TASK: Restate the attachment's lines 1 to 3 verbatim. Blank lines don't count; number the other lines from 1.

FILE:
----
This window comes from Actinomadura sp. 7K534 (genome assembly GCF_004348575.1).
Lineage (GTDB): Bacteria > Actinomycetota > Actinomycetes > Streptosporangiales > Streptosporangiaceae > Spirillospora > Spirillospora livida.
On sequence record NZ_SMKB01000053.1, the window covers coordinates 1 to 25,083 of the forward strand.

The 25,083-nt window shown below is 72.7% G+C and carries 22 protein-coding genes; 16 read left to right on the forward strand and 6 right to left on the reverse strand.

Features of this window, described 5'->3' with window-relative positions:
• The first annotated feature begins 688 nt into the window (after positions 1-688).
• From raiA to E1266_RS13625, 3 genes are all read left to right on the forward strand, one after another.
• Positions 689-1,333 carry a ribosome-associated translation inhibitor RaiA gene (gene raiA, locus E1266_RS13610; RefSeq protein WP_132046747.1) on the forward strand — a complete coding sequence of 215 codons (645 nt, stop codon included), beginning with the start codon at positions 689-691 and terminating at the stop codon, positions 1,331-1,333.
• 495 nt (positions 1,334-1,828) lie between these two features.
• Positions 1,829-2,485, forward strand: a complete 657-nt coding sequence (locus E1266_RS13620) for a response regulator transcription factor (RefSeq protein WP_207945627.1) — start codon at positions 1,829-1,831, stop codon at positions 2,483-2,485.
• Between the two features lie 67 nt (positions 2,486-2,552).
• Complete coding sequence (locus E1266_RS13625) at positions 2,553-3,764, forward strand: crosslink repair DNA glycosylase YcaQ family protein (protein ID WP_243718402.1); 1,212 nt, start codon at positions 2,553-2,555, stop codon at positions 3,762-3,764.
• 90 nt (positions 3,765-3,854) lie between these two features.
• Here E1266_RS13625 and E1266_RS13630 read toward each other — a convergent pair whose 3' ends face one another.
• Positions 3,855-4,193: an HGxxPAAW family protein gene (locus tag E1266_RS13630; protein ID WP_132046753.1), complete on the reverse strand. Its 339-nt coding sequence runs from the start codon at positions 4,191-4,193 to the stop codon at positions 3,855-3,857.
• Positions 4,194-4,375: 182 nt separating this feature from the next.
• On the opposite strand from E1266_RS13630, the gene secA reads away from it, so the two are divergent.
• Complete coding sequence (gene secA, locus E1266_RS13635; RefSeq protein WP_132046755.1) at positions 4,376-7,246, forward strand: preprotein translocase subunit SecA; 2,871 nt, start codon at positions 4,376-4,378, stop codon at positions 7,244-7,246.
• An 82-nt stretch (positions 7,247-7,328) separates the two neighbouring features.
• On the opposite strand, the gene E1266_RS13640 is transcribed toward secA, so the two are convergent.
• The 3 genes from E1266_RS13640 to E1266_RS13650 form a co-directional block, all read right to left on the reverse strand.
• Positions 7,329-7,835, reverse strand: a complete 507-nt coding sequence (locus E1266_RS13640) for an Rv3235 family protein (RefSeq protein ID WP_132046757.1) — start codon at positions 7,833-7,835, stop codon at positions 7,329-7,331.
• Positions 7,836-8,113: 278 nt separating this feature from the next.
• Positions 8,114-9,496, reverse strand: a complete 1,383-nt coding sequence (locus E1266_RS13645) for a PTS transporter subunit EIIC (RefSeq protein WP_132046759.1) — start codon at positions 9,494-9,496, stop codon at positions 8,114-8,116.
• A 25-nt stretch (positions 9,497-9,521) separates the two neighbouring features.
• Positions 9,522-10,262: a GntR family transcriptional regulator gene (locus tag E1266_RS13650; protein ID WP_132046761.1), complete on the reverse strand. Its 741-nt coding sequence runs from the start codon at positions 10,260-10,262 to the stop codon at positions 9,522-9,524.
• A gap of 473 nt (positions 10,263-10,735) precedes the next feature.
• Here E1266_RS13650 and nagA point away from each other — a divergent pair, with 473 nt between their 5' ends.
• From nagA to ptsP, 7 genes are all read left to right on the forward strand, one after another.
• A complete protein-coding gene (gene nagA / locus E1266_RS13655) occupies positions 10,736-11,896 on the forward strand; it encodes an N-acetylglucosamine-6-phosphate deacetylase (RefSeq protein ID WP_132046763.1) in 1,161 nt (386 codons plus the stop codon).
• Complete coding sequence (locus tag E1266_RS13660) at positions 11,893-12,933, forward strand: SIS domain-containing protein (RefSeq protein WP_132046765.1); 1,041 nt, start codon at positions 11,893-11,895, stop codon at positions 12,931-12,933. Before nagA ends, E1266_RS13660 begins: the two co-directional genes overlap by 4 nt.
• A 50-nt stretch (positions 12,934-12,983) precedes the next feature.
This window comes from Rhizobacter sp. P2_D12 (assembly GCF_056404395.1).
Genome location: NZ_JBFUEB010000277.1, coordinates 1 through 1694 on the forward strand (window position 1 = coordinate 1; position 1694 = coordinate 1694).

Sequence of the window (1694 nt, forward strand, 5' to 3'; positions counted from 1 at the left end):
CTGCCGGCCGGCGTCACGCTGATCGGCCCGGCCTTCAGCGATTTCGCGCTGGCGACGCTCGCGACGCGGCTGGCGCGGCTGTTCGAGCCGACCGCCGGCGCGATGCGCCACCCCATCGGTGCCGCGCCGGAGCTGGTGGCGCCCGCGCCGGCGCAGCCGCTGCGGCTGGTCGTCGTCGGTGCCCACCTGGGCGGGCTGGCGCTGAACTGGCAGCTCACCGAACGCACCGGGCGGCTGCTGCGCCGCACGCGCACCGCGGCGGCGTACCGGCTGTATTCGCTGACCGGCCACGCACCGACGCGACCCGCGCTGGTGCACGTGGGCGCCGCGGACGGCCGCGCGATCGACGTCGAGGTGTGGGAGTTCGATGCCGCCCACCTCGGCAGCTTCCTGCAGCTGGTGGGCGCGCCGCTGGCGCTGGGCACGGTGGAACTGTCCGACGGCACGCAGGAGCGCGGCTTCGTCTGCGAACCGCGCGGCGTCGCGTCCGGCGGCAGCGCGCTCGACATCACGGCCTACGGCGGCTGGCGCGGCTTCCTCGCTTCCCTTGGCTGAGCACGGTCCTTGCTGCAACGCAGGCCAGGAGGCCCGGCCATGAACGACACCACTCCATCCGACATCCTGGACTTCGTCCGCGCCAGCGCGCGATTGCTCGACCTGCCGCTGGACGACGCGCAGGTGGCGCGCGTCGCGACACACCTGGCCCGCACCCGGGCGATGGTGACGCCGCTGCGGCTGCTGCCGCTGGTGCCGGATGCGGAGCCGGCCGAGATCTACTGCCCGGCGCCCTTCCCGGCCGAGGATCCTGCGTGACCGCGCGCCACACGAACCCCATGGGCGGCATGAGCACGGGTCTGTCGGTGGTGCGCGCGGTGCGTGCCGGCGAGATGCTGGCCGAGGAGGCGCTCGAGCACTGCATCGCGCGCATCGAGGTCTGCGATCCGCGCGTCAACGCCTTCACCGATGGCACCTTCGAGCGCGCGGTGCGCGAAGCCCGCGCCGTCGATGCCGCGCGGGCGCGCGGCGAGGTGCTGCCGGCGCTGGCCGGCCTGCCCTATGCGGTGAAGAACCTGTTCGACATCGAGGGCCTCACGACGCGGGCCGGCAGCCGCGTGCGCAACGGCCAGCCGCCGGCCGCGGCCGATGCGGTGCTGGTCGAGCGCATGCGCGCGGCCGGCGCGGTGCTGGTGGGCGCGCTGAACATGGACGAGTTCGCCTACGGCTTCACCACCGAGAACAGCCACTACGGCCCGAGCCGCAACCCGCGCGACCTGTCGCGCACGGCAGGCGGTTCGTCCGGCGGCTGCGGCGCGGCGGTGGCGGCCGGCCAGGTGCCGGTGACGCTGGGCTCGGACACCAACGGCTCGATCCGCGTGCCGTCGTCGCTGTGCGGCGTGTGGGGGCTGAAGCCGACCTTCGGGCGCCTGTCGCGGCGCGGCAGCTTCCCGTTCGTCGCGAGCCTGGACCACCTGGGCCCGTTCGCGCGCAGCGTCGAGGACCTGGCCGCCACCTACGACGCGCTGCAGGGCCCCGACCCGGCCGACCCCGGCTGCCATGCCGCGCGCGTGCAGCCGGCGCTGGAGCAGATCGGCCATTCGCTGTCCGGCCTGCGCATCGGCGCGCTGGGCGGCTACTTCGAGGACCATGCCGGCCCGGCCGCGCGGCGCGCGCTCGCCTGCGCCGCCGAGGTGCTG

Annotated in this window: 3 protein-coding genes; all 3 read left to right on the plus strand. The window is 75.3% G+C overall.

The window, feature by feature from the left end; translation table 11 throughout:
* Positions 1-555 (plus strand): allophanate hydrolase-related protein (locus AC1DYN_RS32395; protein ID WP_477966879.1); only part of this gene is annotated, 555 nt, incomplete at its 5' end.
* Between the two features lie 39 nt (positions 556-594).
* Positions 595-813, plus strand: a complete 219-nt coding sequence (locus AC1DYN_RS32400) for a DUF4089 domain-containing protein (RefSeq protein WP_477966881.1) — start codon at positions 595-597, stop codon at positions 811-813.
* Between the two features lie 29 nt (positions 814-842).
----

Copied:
This window comes from Actinomadura sp. 7K534 (genome assembly GCF_004348575.1).
Lineage (GTDB): Bacteria > Actinomycetota > Actinomycetes > Streptosporangiales > Streptosporangiaceae > Spirillospora > Spirillospora livida.
On sequence record NZ_SMKB01000053.1, the window covers coordinates 1 to 25,083 of the forward strand.